Broker is targeting product at less experienced drivers
AA Insurance will launch its telematics product next month on Confused as research shows the technology is becoming increasingly mainstream.
In November, Insurance Times revealed AA’s plans to launch on a price comparison website. This week it confirmed that customers can buy the product from Confused or direct from the AA’s own website. The broker is in talks to launch on another aggregator as well.
The scheme will be underwritten by Groupama, Markerstudy and Sabre, with the telematics ‘black box’ provided by Wunelli.
The AA aims to sign more insurers to the scheme in the coming months and also wants its own in-house underwriter on the panel, AA director Simon Douglas said.
The AA scheme would initially focus on less experienced drivers, where Douglas said the AA’s panel could be most competitive on rates. The AA also wants to restrict the number of telematics policies sold to a total of 30,000 this year and is targeting pupils in its driving schools.
The black box will monitor and record driving speed, braking intensity, cornering, location and time. Within three months of selling a policy, the insurers would have enough information to be able to adjust the premium price.
The AA will get a commission from insurers for every policy sold through the scheme.
“We’ve got a fair degree of interest,” Douglas said. “The only insurers that aren’t interested are only not interested because they’ve got a specific route into the telematics market through a direct arm or another internal business they work with. Broadly, everyone is interested in telematics.”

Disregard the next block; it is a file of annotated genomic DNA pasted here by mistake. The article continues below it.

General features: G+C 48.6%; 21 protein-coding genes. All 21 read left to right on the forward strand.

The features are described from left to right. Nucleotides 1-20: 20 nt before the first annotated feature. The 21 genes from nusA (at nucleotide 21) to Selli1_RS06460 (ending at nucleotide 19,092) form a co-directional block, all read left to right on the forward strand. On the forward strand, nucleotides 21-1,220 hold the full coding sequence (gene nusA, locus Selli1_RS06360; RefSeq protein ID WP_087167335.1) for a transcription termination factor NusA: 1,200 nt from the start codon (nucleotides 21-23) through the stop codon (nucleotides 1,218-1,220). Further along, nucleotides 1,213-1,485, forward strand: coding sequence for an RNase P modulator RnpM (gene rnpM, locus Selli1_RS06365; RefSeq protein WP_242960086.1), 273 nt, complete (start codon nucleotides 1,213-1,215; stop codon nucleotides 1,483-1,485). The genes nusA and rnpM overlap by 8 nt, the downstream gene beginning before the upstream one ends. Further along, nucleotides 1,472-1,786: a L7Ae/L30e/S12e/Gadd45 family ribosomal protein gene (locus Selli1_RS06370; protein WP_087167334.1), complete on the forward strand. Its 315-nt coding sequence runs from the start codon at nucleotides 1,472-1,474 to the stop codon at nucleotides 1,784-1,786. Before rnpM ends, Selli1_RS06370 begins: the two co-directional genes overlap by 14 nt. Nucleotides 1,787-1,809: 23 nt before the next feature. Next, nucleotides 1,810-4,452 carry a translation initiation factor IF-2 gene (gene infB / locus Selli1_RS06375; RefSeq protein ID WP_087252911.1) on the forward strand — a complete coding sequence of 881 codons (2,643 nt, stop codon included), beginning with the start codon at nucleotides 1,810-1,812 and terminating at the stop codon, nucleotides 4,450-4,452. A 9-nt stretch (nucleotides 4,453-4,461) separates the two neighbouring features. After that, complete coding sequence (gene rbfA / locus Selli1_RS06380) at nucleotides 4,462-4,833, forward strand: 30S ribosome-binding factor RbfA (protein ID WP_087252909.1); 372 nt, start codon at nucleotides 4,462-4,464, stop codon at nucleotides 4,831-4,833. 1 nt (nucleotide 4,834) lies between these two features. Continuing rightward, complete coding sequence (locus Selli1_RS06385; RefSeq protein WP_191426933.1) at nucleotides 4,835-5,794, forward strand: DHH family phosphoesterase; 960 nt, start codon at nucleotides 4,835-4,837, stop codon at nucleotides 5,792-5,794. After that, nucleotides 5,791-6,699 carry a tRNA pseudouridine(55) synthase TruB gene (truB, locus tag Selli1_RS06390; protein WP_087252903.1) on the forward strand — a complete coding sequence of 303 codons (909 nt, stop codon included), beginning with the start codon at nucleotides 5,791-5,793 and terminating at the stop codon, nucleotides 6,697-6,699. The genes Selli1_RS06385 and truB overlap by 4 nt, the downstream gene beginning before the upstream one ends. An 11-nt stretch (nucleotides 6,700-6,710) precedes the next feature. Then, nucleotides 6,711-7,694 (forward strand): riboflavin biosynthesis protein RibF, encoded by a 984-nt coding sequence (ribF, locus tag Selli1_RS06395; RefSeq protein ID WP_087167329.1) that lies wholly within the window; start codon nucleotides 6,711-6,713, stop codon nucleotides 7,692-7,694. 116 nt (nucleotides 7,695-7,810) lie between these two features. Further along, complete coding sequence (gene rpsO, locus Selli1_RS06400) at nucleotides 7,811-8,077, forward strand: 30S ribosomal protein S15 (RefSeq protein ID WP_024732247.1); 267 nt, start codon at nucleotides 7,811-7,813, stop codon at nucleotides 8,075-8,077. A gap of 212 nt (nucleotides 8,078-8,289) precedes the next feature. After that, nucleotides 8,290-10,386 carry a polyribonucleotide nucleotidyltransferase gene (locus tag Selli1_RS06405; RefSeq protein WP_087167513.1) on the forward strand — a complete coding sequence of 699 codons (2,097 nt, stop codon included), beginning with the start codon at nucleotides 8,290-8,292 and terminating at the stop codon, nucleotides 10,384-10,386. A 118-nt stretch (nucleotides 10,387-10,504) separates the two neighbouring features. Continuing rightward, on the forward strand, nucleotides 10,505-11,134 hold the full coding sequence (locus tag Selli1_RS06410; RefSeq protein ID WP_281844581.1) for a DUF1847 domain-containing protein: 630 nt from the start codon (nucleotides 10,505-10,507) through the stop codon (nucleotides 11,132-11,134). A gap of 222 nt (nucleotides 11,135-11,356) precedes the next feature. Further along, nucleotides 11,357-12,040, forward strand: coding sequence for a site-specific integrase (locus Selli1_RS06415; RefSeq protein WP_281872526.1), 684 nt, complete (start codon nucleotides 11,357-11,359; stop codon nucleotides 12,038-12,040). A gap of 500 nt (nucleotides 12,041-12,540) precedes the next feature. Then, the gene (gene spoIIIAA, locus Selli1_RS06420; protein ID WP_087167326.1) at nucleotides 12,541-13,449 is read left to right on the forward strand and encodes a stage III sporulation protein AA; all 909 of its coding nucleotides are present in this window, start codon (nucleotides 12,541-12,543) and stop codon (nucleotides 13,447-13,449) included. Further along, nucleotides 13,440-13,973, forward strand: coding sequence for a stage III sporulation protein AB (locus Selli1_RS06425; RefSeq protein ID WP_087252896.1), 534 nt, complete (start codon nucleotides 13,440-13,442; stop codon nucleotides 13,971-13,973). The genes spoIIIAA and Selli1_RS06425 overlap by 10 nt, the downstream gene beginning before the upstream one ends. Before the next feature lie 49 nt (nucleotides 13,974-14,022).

His contention is backed by a report by research and advisory firm Celent, which says telematics take-up will become mainstream as technology costs fall, privacy concerns wane and regulations become supportive.
According to the report, Telematics-Based Insurance: Has Its Time Finally Arrived?, the cost of installing and operating the telematics black box is a barrier to wider adoption.
But the price is falling. Actuarial consultancy EMB said that the cost of making a typical telematics unit was £300 in 2003, £50 in 2008 and will probably only be £8 in 2013.
The Celent report says that more than 50% of the top UK property and casualty insurers have a telematics insurance programme in place. Celent insurance group senior vice-president Catherine Stagg-Macey said: “There are weekly announcements. Some big names are placing their reputations on the line.”
Talking points …
● Early telematics pilot programmes by Direct Line and Aviva were axed partly because of a lack of consumer appetite for the technology. Is this attitude still widespread and, if so, how will insurers tackle it?
● The list of insurers with UK telematics propositions includes Direct Line, Groupama, Markerstudy, Sabre, Ageas, Provident Insurance, Equity Red Star, The Co-Operative Insurance, Catlin and Allianz. Who else will join?
● Most products focus on young drivers. When will telematics insurance become more viable for other age brackets?